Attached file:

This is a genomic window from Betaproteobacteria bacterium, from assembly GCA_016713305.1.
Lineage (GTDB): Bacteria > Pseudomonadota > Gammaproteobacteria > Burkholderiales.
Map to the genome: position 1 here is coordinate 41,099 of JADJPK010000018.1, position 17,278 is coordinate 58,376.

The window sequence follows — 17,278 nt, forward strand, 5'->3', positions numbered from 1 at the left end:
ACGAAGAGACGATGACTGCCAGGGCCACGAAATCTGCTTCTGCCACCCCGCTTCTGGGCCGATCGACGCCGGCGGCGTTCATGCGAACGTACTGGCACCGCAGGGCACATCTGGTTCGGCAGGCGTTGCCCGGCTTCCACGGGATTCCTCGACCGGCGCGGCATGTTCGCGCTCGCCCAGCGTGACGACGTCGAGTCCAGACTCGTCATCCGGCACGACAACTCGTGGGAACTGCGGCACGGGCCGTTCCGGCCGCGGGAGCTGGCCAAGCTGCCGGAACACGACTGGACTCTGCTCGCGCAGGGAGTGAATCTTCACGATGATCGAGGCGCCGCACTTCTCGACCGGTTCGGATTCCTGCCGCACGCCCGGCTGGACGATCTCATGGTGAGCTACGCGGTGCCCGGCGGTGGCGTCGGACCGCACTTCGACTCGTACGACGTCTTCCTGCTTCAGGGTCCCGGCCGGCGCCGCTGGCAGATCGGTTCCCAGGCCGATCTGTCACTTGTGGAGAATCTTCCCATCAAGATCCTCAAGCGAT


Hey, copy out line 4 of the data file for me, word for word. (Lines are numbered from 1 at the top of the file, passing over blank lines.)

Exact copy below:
The window sequence follows — 17,278 nt, forward strand, 5'->3', positions numbered from 1 at the left end: